Back in the black
The announcement by RetailOne last week that it was moving its executive offices and four jobs from Reno to Atlanta didn’t make much of a splash.
But the mere fact that RetailOne even exists anymore reflects a Herculean effort during the past two years by a Reno-based venture capital fund to keep the company alive.
These days, RetailOne is repositioned, much smaller and operated by a new management team and board.
Created by a couple of high school buddies, RetailOne in its first incarnation worked with grocery stores and other retailers on labor-intensive maintenance.
It took care of fixing grocery carts, for instance, and it provided maintenance of cold cases and other store hardware.
The business was good enough that it attracted the financial backing of Reno’s Nevada Ventures, but the venture capital firm soon watched as RetailOne began losing money big money nearly every month.
Robb Smith, the general partner in Nevada Ventures, recalled last week that principals of the venture firm wrestled with the decision whether to simply pull the plug on RetailOne and walk away.
Instead, they decided to try to stop the bleeding.
Nevada Ventures took over management of the RetailOne in 2003.
The first step: Dramatically paring back the company, which was operating in seven states.
Over the next few months, Nevada Ventures cut back more than 60 percent of RetailOne’s revenues, looking to get to a leaner, more profitable operation.
By 2004, the company was stable enough to attract new financing.
Nevada Ventures and Goldman Sachs raised $14 million in new capital.
At the same time, Nevada Ventures began pulling together a new management team, an effort that was completed just last month.A key hire: Jerry Seabourne took over as president after working as a top executive for a major store-planning company.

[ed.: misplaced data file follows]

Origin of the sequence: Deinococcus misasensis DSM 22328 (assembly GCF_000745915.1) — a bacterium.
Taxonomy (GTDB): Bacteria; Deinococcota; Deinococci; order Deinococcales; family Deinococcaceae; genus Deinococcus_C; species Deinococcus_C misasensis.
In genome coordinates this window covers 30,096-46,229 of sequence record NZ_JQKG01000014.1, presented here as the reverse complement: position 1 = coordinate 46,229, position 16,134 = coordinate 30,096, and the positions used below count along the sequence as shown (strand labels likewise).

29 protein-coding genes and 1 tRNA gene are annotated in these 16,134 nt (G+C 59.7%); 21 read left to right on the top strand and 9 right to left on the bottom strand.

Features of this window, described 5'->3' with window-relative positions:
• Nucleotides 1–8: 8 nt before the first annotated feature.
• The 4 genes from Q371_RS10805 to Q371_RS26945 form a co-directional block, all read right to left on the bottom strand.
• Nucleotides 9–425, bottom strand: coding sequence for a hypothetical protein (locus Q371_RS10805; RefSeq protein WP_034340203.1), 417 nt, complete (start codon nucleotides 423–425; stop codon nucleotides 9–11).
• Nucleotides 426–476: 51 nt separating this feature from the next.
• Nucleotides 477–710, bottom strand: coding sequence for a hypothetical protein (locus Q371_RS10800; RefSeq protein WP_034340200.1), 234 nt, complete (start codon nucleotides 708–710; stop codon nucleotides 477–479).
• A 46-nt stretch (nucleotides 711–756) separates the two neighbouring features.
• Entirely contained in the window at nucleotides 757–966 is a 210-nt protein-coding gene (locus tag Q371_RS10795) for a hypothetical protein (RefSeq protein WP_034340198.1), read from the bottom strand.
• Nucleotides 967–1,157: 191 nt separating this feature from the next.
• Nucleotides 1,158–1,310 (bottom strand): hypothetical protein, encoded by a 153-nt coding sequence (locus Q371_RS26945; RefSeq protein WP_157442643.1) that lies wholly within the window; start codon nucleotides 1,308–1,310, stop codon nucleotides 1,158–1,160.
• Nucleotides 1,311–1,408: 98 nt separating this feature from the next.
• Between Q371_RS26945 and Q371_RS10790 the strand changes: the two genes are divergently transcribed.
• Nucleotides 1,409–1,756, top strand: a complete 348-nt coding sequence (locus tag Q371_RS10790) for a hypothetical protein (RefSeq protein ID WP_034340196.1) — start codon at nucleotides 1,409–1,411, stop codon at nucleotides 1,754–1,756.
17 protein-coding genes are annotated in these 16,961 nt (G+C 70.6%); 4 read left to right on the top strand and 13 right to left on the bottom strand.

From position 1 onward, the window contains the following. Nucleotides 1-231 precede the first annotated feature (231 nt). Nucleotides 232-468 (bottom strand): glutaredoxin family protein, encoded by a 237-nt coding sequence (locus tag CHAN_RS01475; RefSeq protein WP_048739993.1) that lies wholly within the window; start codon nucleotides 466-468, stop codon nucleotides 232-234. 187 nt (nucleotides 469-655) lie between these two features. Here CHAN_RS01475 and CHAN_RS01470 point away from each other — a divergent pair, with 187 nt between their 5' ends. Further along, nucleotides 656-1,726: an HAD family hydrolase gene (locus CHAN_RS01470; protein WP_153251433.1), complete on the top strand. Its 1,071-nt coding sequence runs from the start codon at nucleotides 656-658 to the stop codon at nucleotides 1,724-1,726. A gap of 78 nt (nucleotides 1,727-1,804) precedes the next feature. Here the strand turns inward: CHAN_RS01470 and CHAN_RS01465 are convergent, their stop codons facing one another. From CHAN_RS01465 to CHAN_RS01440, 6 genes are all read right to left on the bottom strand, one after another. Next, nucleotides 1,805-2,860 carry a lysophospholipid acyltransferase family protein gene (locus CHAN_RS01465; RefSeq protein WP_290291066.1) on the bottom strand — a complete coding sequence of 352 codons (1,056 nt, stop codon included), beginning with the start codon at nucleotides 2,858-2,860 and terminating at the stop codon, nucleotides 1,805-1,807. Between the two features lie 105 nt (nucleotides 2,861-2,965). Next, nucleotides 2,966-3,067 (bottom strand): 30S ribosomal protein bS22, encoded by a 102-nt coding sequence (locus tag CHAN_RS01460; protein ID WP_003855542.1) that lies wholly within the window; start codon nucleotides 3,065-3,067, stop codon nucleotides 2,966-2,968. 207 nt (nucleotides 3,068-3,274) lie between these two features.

A new board of directors, meanwhile, includes Lawrie Lieberman, a technology and venture capital veteran.
Smith serves as chairman of the board.
Most important, the Nevada Ventures team and the new managers began thinking anew about RetailOne’s place in the world.
The retail maintenance business, Smith said, was proving to be a hard way to make a living.
“Every dollar we earned was a hardfought dollar,” he said.
But as they look around, the RetailOne team saw what they believed to be a potentially profitable niche: Managing store renovation projects.
Retail renewal is an estimated $11 billion market, Smith said, and each project for a national retail chain might involve dozens of subcontractors and suppliers working at hundreds of locations across the nation.
RetailOne began positioning itself to coordinate the work for major accounts.
“It has a chance, we think, to have spectacular growth,” Smith said.
The company these days is profitable with annual sales of about $4 million as it handles work for IKEA, Safeway and others.
But its owners think a couple of contracts from major retailers could drive the revenue figure upward in a hurry.
And to chase that business, RetailOne’s executive team wants to be closer to major retailers.
That accounts for its move at the start of this month to Atlanta, the home of major chains such as Home Depot.
The Georgia location should be helpful, too, in the company’s efforts to recruit information technology and other professionals, Seabourne said.
RetailOne found that labor supply thin in northern Nevada.
If nothing else, Seabourne said, air travel from Atlanta to potential clients will be easier and less expensive than travel from Reno.
The company said the move eliminated eight jobs in northern Nevada.
So will two years of intense, hands-on turnaround work pay off for Nevada Ventures? “You never know in this business,” Smith said.”You’re either a genius or idiot.
The cancelation of the 2020 event “severely affected operating revenue,” according to the Great Reno Balloon Race.